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Their epigenomes are different // Thus their disease risks are different // Studies of which could benefit twins and non-twins alike

Same Genes, Different Fates

By Timothy Gower // Photographs by Martin Schoeller / August // Fall 2013
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Pair of older twins

Martin Schoeller / August

Eppie Lederer and Pauline Phillips were one of the most famous pairs of identical twins in the United States during the 20th century. Born 17 minutes apart, both women became wildly popular syndicated columnists—as Ann Landers and Abigail Van Buren, respectively—and dispensed tart-tongued advice about love and other matters. Photos from their younger days reveal that the two women were uncanny look-alikes, both graced with fashion-model cheekbones and vibrant eyes.

Over the years, ever-changing hairstyles made it easier to tell them apart. But it was their dramatically diverging health, finally, that truly distinguished one from the other. Eppie died of multiple myeloma at age 83, while Pauline lived to be 94 before succumbing to Alzheimer’s disease this year. That may seem surprising—after all, as identical twins they have perfectly matched DNA. But it turns out that twins have rates of “disease discordance”—that is, if one has a medical condition, the other twin typically won’t get it—that are well over 50% for most conditions.

Yet if DNA is not destiny, how is it that genes and environmental influences interact to bring about disease? Part of the answer may come from the burgeoning study of epigenetics. Developmental biologist Conrad Waddington is credited with coining the term in the 1940s, and even today there is disagreement among scientists about how to define it. There is, however, agreement that humans and animals have a chemical infrastructure—an epigenome—that switches genes on and off. (The prefix epi derives from the Greek, meaning “over” or “above.”) Evidence suggests that environment and lifestyle choices can trigger epigenetic modifications, and that could help explain why identical twins end up being not so identical.

Tinkering with gene switches can have a profound effect on how they behave, and labs around the world are now scanning the genome in hopes of identifying epigenetic modifications—sometimes called “marks” or “tags”—that could serve as biomarkers, helping to predict and identify a wide range of conditions. Drug developers, meanwhile, are exploring compounds that may be capable of thwarting epigenetic modifications that cause key genes to become under- or overactive, thereby promoting cancer and other diseases. Several medications that work by altering the epigenome are already in use.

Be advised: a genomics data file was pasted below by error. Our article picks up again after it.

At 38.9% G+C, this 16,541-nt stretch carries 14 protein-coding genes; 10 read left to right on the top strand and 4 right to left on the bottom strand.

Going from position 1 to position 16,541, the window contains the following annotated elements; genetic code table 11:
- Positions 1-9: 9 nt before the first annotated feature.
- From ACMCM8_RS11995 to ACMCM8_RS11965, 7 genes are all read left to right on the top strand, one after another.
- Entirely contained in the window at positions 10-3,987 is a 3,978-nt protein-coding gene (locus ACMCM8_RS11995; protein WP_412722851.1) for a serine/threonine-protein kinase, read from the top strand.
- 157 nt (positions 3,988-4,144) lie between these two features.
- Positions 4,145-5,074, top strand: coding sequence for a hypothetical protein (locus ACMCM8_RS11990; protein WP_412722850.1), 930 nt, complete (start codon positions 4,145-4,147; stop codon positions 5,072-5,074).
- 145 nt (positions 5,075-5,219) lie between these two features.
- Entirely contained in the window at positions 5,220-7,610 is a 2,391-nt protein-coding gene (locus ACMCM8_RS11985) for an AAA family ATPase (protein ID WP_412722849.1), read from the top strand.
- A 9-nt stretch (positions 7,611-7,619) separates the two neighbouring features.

And in all of this, identical twins are increasingly seen as desirable study subjects; because their genomes are the same, eliminating one essential variable, differences in their epigenomes might offer clues to the molecular origins of disease. “Epigenetics provides the mechanistic link between nature and nurture,” says molecular biologist Nessa Carey, author of The Epigenetics Revolution.

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1. “Epigenetic Differences Arise During the Lifetime of Monozygotic Twins,” by Mario F. Fraga et al., Proceedings of the National Academy of Sciences, July 2005. Fraga and colleagues found evidence of significant epigenetic “drift” in middle-aged identical twins, which some believe helps explain their frequent “disease discordance.”

2. “A Twin Approach to Unraveling Epigenetics,” by Jordana T. Bell and Tim D. Spector, Trends in Genetics, March 2011. Over the last few years, a number of review articles have made the case that identical twins are the ideal model for examining the link between epigenetics and disease. Here, Bell and Spector argue that twin studies are “considerably more powerful discovery tools than studies on singletons” for the epigeneticist.

3. The Epigenetics Revolution: How Modern Biology Is Rewriting Our Understanding of Genetics, Disease, and Inheritance, by Nessa Carey, Columbia University Press, 2012. An enthusiastic but clear-eyed overview of the field of epigenetic.

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